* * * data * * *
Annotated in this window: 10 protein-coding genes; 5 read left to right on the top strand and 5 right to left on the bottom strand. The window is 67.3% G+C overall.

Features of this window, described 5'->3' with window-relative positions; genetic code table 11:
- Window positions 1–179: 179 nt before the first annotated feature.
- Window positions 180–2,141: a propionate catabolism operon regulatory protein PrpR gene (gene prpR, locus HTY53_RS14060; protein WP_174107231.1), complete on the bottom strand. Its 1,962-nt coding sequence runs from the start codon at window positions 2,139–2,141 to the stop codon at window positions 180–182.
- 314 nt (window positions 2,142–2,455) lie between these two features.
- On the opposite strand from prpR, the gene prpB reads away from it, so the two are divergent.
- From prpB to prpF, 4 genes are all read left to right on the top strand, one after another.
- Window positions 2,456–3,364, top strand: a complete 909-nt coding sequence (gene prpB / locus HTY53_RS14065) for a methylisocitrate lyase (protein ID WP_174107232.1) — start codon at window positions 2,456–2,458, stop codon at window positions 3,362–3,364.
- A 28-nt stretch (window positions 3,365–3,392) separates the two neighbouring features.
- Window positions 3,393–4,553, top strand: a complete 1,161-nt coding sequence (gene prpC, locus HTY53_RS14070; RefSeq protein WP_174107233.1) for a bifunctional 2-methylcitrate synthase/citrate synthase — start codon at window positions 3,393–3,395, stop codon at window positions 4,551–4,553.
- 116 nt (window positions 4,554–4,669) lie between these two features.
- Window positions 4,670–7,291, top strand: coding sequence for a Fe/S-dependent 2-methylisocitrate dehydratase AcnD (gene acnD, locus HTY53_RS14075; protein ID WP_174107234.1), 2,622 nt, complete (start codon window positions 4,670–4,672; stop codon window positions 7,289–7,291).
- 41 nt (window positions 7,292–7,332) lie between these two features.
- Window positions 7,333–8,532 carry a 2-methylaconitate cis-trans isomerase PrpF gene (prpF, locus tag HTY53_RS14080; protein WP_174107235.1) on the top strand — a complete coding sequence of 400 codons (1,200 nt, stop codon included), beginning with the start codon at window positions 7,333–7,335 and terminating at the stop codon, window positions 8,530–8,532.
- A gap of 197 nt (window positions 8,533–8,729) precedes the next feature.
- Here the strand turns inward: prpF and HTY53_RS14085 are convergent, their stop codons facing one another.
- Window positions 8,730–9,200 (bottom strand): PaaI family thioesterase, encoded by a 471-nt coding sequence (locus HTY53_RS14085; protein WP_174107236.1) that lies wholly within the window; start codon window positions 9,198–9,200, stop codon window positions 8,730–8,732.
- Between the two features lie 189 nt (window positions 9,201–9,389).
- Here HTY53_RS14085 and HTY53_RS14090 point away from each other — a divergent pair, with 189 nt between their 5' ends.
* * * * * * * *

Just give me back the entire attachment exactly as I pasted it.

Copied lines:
Annotated in this window: 10 protein-coding genes; 5 read left to right on the top strand and 5 right to left on the bottom strand. The window is 67.3% G+C overall.

Features of this window, described 5'->3' with window-relative positions; genetic code table 11:
- Window positions 1–179: 179 nt before the first annotated feature.
- Window positions 180–2,141: a propionate catabolism operon regulatory protein PrpR gene (gene prpR, locus HTY53_RS14060; protein WP_174107231.1), complete on the bottom strand. Its 1,962-nt coding sequence runs from the start codon at window positions 2,139–2,141 to the stop codon at window positions 180–182.
- 314 nt (window positions 2,142–2,455) lie between these two features.
- On the opposite strand from prpR, the gene prpB reads away from it, so the two are divergent.
- From prpB to prpF, 4 genes are all read left to right on the top strand, one after another.
- Window positions 2,456–3,364, top strand: a complete 909-nt coding sequence (gene prpB / locus HTY53_RS14065) for a methylisocitrate lyase (protein ID WP_174107232.1) — start codon at window positions 2,456–2,458, stop codon at window positions 3,362–3,364.
- A 28-nt stretch (window positions 3,365–3,392) separates the two neighbouring features.
- Window positions 3,393–4,553, top strand: a complete 1,161-nt coding sequence (gene prpC, locus HTY53_RS14070; RefSeq protein WP_174107233.1) for a bifunctional 2-methylcitrate synthase/citrate synthase — start codon at window positions 3,393–3,395, stop codon at window positions 4,551–4,553.
- 116 nt (window positions 4,554–4,669) lie between these two features.
- Window positions 4,670–7,291, top strand: coding sequence for a Fe/S-dependent 2-methylisocitrate dehydratase AcnD (gene acnD, locus HTY53_RS14075; protein ID WP_174107234.1), 2,622 nt, complete (start codon window positions 4,670–4,672; stop codon window positions 7,289–7,291).
- 41 nt (window positions 7,292–7,332) lie between these two features.
- Window positions 7,333–8,532 carry a 2-methylaconitate cis-trans isomerase PrpF gene (prpF, locus tag HTY53_RS14080; protein WP_174107235.1) on the top strand — a complete coding sequence of 400 codons (1,200 nt, stop codon included), beginning with the start codon at window positions 7,333–7,335 and terminating at the stop codon, window positions 8,530–8,532.
- A gap of 197 nt (window positions 8,533–8,729) precedes the next feature.
- Here the strand turns inward: prpF and HTY53_RS14085 are convergent, their stop codons facing one another.
- Window positions 8,730–9,200 (bottom strand): PaaI family thioesterase, encoded by a 471-nt coding sequence (locus HTY53_RS14085; protein WP_174107236.1) that lies wholly within the window; start codon window positions 9,198–9,200, stop codon window positions 8,730–8,732.
- Between the two features lie 189 nt (window positions 9,201–9,389).
- Here HTY53_RS14085 and HTY53_RS14090 point away from each other — a divergent pair, with 189 nt between their 5' ends.